Woodpeckers are unique in the bird world. They have super long tongues that wrap around their brains and zygodactyl toes that help them cling to trees. And, of course, their constant tree-tapping allows you to locate them quickly. These birds range in size from tiny piculets, which only grow up to three inches long to the imperial woodpecker, which measures over 24 inches. There are 23 species in the country, but only a few are considered significant in size. Discover the top six largest woodpeckers found in the United States and learn about their unique characteristics and habitats.
1. Ivory-billed Woodpecker – 21 Inches
The ivory-billed woodpecker has been the subject of much debate. This rare bird is possibly extinct. However, there have been scattered sightings of it over the decades, leading researchers to believe it is still alive, just endangered. Ivory-billed woodpeckers are native to the Southeastern United States and Cuba, where they have inhabited bottomland hardwood forests and coniferous forests.
Some evidence in recent years has shown that these birds may still exist in areas of Florida, Arkansas, and Louisiana. Their population dwindled due to habitat destruction, so efforts are being made to restore the land. Along with being the most rare species, it is also the largest woodpecker found in the United States. The ivory-billed woodpecker stands up to 21 inches tall and features a two-and-a-half-foot wingspan.
2. Pileated Woodpecker – 19 Inches
The pileated woodpecker is native to North America, where it predominately lives in Southern Canada and the Eastern United States. But there is also a population in the Pacific Northwest. They live in mature forests, often on large tracts of land. However, you can also find them in heavily wooded lots and parks. And they like to make large nests in dead trees.
If the ivory-billed woodpecker proves to be extinct, the pileated woodpecker would take its place as the largest living species in the United States. This woodpecker measures between 16 and 19 inches long, on average. And they feature a 26 to 30-inch wingspan. And the pileated woodpeckers in the northern regions are typically larger than those further south.
3. Northern Flicker – 14 Inches
The Northern Flicker is a medium to large-sized woodpecker, measuring 11 to 14 inches on average. They also feature a 16 to 21-inch wingspan. This species is native to North America and Central America, and you can find it throughout most of the United States and Canada.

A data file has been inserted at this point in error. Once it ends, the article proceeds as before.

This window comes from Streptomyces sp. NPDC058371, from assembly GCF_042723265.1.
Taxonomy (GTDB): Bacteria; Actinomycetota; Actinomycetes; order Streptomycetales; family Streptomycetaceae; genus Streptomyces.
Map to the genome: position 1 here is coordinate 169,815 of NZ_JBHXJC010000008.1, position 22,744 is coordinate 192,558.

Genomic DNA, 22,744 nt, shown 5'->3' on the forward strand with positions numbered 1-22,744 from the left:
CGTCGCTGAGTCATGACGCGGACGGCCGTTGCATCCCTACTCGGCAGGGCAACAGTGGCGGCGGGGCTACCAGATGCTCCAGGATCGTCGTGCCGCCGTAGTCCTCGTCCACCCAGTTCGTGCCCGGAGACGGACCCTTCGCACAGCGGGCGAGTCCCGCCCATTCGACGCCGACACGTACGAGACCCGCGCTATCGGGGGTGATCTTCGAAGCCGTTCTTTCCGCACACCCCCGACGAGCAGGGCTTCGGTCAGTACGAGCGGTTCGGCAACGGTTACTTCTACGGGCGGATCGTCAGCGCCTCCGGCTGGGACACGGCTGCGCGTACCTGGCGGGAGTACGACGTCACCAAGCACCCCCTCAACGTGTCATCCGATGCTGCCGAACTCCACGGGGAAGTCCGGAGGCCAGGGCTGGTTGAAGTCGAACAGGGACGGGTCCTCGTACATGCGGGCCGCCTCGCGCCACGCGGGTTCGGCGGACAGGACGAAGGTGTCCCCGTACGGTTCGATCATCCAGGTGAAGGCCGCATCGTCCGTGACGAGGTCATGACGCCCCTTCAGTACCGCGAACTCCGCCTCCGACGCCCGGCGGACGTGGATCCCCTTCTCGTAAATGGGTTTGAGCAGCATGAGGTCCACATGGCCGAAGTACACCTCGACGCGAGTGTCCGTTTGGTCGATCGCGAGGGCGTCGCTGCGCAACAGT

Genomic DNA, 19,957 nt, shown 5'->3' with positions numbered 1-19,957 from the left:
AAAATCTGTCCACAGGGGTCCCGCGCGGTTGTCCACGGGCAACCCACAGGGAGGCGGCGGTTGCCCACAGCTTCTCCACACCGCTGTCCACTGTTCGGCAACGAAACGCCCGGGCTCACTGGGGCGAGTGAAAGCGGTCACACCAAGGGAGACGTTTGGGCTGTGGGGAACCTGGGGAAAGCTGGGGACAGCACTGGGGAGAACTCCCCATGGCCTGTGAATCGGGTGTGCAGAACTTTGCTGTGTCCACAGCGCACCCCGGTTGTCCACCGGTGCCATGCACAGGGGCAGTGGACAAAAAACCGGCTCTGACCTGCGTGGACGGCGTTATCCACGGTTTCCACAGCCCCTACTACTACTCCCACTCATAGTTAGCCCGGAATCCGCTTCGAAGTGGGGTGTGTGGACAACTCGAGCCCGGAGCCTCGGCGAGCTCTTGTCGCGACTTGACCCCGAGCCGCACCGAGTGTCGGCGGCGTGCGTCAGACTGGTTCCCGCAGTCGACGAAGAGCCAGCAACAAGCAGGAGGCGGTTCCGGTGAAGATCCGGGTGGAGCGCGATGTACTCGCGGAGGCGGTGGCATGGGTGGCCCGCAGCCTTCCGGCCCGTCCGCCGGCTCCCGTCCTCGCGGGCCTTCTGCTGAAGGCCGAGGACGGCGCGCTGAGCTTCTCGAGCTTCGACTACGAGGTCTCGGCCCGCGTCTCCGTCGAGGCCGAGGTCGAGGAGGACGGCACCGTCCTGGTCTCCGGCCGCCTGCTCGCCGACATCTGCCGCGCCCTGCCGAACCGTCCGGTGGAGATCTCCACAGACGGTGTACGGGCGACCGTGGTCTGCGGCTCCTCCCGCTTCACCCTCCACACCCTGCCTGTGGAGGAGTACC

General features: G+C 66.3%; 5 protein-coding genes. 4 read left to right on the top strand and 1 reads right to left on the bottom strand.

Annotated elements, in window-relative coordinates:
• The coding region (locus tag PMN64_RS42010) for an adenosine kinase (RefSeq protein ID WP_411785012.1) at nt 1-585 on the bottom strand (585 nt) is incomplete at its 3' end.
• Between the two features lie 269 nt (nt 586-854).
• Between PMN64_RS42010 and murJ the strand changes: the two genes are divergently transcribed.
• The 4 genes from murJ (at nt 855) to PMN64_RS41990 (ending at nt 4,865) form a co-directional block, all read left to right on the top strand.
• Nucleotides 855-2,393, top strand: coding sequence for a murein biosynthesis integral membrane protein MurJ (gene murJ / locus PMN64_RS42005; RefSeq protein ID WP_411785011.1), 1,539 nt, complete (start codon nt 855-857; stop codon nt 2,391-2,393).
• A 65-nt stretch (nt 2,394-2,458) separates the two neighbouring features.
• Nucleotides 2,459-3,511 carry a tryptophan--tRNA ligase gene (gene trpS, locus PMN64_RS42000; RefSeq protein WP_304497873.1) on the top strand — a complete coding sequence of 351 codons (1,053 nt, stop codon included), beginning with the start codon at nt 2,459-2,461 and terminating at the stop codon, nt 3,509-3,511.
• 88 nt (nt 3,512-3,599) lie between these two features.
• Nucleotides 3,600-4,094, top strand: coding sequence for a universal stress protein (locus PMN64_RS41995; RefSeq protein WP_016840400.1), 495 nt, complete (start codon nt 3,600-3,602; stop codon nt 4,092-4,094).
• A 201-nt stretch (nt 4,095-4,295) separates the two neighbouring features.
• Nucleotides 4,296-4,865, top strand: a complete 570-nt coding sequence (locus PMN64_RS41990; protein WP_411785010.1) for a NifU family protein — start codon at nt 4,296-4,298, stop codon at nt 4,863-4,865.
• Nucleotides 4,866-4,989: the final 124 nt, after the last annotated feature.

They live in open habitats with scattered trees, such as forest edges, woodlands, parks, and backyards. You can even spot them in mountain forests in the western part of the country. And they nest in trees or old burrow holes, such as those made by the bank swallow. There are ten subspecies of the northern flicker, ranging in size and color. And they inhabit different areas within their range, from Northern Canada down to Central America.
4. Gilded Flicker – 11 Inches
Gilded flickers are desert woodpeckers, measuring around 11 inches long. They live in Northwest Mexico and the Southwestern United States, primarily in Southern California and Arizona in the Sonoran Desert. The northern flicker can overlap with its regions. But you can tell the gilded flicker apart by their yellow underwings.
These woodpeckers build their nests in saguaro cacti, while northern flickers keep to riparian trees. However, sometimes the two species hybridize. The gilded flicker has four subspecies, each featuring slight variations and locations.
5. Lewis’s Woodpecker – 11 Inches
Tying with the gilded flicker for 5th place is Lewis’s woodpecker. This species averages a length between 10 and 11 inches. And they are easy to distinguish with their black and bright red plumage. It is named after Merriweather Lewis, who surveyed its range during the early 1800s.
Lewis’s woodpecker is native to North America, where it is primarily found in the Western United States. However, some populations find their way to Canada, Mexico, and the Midwest. They live in open pine woodlands, preferring to stay exposed rather than be hidden by tree cover. And they nest in dead tree cavities.
6. Red-bellied Woodpecker – 10.5 Inches
The red-bellied woodpecker average nine to 10.5 inches long and features a 15 to 18-inch wingspan. This species lives in the Eastern United States, with a range extending from Florida to Canada. They are relatively common woodpeckers in eastern forests and woodlands. And they like to frequent backyard bird feeders.
Now that you know the largest woodpeckers found in the United States, check out this article of the largest woodpeckers in the world!
Summary of the 6 Largest Woodpeckers Found in the United States
|1||Ivory-billed woodpecker||21 inches|
|2||Pileated Woodpecker||19 inches|
|3||Northern Flicker||14 inches|
|4||Gilded woodpecker||11 inches|
|5||Lewis’s Woodpecker||11 inches|
|6||Red-bellied Woodpecker||10.5 inches|
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